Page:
Posts Tagged ‘River Towers Condominiums’

More Needham’s Skimmer dragonflies

September 6, 2016

Several Needham’s Skimmer dragonflies (Libellula needhami) were spotted during a photowalk at River Towers Condominiums (RTC), Fairfax County, Virginia USA.

Females

The following photos show two females, as indicated by their coloration and terminal appendages.

A Needham's Skimmer dragonfly (Libellula needhami) spotted at River Towers Condominiums, Fairfax County, Virginia USA. This individual is a female.

19 JUL 2019 | RTC | Needham’s Skimmer (female)

Notice the natural variation in the coloration of the two females.

A Needham's Skimmer dragonfly (Libellula needhami) spotted at River Towers Condominiums, Fairfax County, Virginia USA. This individual is a female.

19 JUL 2019 | RTC | Needham’s Skimmer (female)

Male

A single mature male was spotted near the location where the females were photographed.

Editor’s Note: This is the same location I described in “Ground truth,” posted on 02 March 2016. As I speculated in the post, by mid-July the banks of the stream were so choked with vegetation that I was unable to do more than work the edges of the thicket.

Copyright © 2016 Walter Sanford. All rights reserved.

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Don’t “leap” to conclusions!

March 10, 2016

The woodpecker shown in the following photos has a red head so it must be a Red-headed Woodpecker, right? Wrong!

A Red-bellied Woodpecker (Melanerpes carolinus) spotted at River Towers Condominiums, Fairfax County, Virginia USA. This individual is probably a male.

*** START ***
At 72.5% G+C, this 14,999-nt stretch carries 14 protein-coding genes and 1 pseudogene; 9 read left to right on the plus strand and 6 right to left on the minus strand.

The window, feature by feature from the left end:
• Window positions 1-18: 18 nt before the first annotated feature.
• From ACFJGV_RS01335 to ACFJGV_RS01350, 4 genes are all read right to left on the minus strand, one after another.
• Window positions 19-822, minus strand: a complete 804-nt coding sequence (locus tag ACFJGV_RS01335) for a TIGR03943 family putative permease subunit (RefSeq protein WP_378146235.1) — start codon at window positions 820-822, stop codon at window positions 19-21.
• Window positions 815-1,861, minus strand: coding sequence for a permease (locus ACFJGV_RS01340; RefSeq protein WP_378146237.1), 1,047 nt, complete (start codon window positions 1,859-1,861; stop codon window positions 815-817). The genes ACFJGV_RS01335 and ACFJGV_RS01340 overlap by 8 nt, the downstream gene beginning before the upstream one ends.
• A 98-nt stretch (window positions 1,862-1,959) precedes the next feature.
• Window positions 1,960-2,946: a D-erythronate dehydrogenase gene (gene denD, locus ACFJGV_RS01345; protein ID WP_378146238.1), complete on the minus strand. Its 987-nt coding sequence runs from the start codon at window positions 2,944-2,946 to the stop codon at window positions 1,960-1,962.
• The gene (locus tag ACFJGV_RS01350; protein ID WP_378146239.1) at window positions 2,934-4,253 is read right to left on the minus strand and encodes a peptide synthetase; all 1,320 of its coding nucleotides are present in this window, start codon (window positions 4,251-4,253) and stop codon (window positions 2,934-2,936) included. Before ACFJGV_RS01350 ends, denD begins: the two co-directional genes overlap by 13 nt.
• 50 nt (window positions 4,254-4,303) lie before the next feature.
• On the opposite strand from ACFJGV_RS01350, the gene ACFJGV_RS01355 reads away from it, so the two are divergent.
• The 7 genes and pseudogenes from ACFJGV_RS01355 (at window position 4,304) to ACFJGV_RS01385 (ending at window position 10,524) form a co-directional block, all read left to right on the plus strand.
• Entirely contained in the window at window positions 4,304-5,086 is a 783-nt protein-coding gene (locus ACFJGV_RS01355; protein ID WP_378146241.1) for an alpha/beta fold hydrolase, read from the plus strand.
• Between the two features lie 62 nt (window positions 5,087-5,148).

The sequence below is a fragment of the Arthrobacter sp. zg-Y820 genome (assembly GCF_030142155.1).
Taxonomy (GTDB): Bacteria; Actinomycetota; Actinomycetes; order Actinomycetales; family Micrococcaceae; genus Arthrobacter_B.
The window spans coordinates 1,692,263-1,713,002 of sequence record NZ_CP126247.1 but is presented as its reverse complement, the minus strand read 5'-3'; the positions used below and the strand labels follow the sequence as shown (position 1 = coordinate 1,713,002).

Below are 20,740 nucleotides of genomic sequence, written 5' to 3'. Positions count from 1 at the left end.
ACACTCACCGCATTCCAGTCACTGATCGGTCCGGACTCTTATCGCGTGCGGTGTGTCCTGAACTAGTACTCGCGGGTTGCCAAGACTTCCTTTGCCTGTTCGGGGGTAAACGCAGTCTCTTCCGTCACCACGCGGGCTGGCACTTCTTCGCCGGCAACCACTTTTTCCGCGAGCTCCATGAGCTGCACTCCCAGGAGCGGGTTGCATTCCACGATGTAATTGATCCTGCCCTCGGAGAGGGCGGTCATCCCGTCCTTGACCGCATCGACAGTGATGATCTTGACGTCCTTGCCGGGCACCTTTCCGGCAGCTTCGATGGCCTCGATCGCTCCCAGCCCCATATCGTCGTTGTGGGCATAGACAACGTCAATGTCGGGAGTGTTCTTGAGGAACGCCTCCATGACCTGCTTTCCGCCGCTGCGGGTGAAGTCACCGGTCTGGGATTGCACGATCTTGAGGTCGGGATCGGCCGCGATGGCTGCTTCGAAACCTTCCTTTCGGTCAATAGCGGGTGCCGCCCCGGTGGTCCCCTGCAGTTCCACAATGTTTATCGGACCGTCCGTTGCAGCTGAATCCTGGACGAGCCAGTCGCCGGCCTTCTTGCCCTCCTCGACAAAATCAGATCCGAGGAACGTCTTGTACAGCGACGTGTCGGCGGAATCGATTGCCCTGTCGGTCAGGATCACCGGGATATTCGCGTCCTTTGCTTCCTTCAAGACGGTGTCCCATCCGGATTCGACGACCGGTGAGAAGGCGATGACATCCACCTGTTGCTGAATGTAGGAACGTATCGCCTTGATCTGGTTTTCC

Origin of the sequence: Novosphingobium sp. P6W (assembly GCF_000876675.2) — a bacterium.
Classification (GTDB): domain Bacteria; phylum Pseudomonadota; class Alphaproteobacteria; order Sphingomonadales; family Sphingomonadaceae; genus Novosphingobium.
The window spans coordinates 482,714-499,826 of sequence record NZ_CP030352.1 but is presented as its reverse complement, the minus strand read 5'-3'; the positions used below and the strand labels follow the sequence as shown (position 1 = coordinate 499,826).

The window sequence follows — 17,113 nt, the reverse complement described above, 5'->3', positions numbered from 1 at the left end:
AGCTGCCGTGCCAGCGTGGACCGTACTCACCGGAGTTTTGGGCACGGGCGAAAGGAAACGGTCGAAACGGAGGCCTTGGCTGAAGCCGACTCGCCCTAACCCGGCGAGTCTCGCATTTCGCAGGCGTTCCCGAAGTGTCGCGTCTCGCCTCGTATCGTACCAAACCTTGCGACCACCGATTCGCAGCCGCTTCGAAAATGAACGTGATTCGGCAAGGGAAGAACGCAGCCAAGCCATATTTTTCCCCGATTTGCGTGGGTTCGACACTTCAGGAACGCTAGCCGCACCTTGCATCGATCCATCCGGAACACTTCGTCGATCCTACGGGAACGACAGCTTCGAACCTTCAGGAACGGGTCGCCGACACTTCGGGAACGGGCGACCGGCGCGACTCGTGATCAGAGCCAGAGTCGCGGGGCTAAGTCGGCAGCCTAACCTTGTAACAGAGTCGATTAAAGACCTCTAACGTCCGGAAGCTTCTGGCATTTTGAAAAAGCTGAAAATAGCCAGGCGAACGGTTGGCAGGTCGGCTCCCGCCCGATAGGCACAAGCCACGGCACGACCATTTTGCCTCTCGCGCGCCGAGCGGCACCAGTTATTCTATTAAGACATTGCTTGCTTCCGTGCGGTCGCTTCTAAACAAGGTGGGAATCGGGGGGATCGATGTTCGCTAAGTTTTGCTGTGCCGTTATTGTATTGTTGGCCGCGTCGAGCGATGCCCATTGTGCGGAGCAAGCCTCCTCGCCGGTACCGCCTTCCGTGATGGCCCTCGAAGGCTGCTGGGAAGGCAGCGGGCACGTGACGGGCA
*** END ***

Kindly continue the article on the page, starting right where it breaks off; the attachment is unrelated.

This is a Red-bellied Woodpecker (Melanerpes carolinus), probably a male, spotted on 29 February 2016 at River Towers Condominiums, Fairfax County, Virginia USA.

A Red-bellied Woodpecker (Melanerpes carolinus) spotted at River Towers Condominiums, Fairfax County, Virginia USA. This individual is probably a male.

Red-bellied Woodpeckers are relatively common, unlike some of their red-headed counterparts including Pileated Woodpecker and Red-headed Woodpecker, to name a couple.

By the way, did you catch the significance of the title of this post? I shot the photos on “Leap Day 2016.”

Copyright © 2016 Walter Sanford. All rights reserved.

Ground truth

March 2, 2016

Scouting odonate habitat using Google Earth is quicker and simpler than a site visit, but when you think a new location has potential you still need to “ground truth” what is shown in the remotely-sensed imagery.

For example, the following Google Earth image suggests it should be relatively easy to reach the banks of two tributaries that flow into Dyke Marsh Wildlife Preserve.

DM_RTC

Dyke Marsh Wildlife Preserve | interactive image on Google Earth

In contrast, look at the following photorealistic 32-bit HDR composite image of Dyke Marsh as viewed facing southeast from River Towers Condominiums. The banks of one of the streams are choked with dead vegetation, flattened by a recent flooding rain event. In mid-summer, the same location is likely to be a tough slog due to waist-high vegetation!

A 32-bit HDR composite image created from three photos of Dyke Marsh as viewed from River Towers Condominiums, Fairfax County, Virginia USA, +/- two stops of exposure.

29 FEB 2016 | River Towers Condominiums | Dyke Marsh

Look closely at the preceding composite image. Did you notice the beaver lodge? The George Washington Memorial Parkway appears along the base of the tree line shown in the background. You can see a white vehicle that seems to be driving through the marshland, near the center of the image.

Copyright © 2016 Walter Sanford. All rights reserved.


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